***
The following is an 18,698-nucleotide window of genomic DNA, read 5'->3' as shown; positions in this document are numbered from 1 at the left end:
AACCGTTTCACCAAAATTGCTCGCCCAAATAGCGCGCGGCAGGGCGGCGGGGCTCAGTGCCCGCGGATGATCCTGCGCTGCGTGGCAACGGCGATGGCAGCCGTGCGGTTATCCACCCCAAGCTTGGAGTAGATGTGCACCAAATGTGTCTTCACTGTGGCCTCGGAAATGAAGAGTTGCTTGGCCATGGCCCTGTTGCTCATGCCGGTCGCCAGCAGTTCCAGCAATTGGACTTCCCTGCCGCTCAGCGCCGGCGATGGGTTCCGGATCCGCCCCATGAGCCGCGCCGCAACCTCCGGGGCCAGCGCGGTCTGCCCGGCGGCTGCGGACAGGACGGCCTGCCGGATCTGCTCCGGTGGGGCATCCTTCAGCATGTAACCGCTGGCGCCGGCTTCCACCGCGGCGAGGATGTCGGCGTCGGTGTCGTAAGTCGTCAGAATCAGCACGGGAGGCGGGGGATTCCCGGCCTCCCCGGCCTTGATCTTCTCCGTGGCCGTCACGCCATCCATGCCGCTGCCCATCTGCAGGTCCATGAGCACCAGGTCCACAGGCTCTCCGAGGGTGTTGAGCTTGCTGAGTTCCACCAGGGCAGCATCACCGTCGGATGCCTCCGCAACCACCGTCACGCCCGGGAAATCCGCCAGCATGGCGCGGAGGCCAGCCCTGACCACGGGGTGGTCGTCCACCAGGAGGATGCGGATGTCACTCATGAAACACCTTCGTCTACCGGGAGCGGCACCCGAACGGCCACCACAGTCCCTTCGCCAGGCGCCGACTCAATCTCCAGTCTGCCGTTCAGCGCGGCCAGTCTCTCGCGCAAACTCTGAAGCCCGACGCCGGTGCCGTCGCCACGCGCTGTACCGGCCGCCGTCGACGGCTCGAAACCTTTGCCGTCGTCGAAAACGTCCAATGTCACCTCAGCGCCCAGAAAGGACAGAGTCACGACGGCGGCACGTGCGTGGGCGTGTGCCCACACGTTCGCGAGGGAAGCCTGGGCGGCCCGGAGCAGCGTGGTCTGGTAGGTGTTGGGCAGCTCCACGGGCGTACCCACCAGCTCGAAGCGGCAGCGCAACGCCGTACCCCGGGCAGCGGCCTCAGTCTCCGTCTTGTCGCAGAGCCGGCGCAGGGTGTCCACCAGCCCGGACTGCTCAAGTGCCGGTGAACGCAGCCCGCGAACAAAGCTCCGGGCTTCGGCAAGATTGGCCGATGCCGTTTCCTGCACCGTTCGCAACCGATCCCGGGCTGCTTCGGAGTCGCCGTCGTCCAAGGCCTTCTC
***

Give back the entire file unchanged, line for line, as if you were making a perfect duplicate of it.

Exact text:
The following is an 18,698-nucleotide window of genomic DNA, read 5'->3' as shown; positions in this document are numbered from 1 at the left end:
AACCGTTTCACCAAAATTGCTCGCCCAAATAGCGCGCGGCAGGGCGGCGGGGCTCAGTGCCCGCGGATGATCCTGCGCTGCGTGGCAACGGCGATGGCAGCCGTGCGGTTATCCACCCCAAGCTTGGAGTAGATGTGCACCAAATGTGTCTTCACTGTGGCCTCGGAAATGAAGAGTTGCTTGGCCATGGCCCTGTTGCTCATGCCGGTCGCCAGCAGTTCCAGCAATTGGACTTCCCTGCCGCTCAGCGCCGGCGATGGGTTCCGGATCCGCCCCATGAGCCGCGCCGCAACCTCCGGGGCCAGCGCGGTCTGCCCGGCGGCTGCGGACAGGACGGCCTGCCGGATCTGCTCCGGTGGGGCATCCTTCAGCATGTAACCGCTGGCGCCGGCTTCCACCGCGGCGAGGATGTCGGCGTCGGTGTCGTAAGTCGTCAGAATCAGCACGGGAGGCGGGGGATTCCCGGCCTCCCCGGCCTTGATCTTCTCCGTGGCCGTCACGCCATCCATGCCGCTGCCCATCTGCAGGTCCATGAGCACCAGGTCCACAGGCTCTCCGAGGGTGTTGAGCTTGCTGAGTTCCACCAGGGCAGCATCACCGTCGGATGCCTCCGCAACCACCGTCACGCCCGGGAAATCCGCCAGCATGGCGCGGAGGCCAGCCCTGACCACGGGGTGGTCGTCCACCAGGAGGATGCGGATGTCACTCATGAAACACCTTCGTCTACCGGGAGCGGCACCCGAACGGCCACCACAGTCCCTTCGCCAGGCGCCGACTCAATCTCCAGTCTGCCGTTCAGCGCGGCCAGTCTCTCGCGCAAACTCTGAAGCCCGACGCCGGTGCCGTCGCCACGCGCTGTACCGGCCGCCGTCGACGGCTCGAAACCTTTGCCGTCGTCGAAAACGTCCAATGTCACCTCAGCGCCCAGAAAGGACAGAGTCACGACGGCGGCACGTGCGTGGGCGTGTGCCCACACGTTCGCGAGGGAAGCCTGGGCGGCCCGGAGCAGCGTGGTCTGGTAGGTGTTGGGCAGCTCCACGGGCGTACCCACCAGCTCGAAGCGGCAGCGCAACGCCGTACCCCGGGCAGCGGCCTCAGTCTCCGTCTTGTCGCAGAGCCGGCGCAGGGTGTCCACCAGCCCGGACTGCTCAAGTGCCGGTGAACGCAGCCCGCGAACAAAGCTCCGGGCTTCGGCAAGATTGGCCGATGCCGTTTCCTGCACCGTTCGCAACCGATCCCGGGCTGCTTCGGAGTCGCCGTCGTCCAAGGCCTTCTC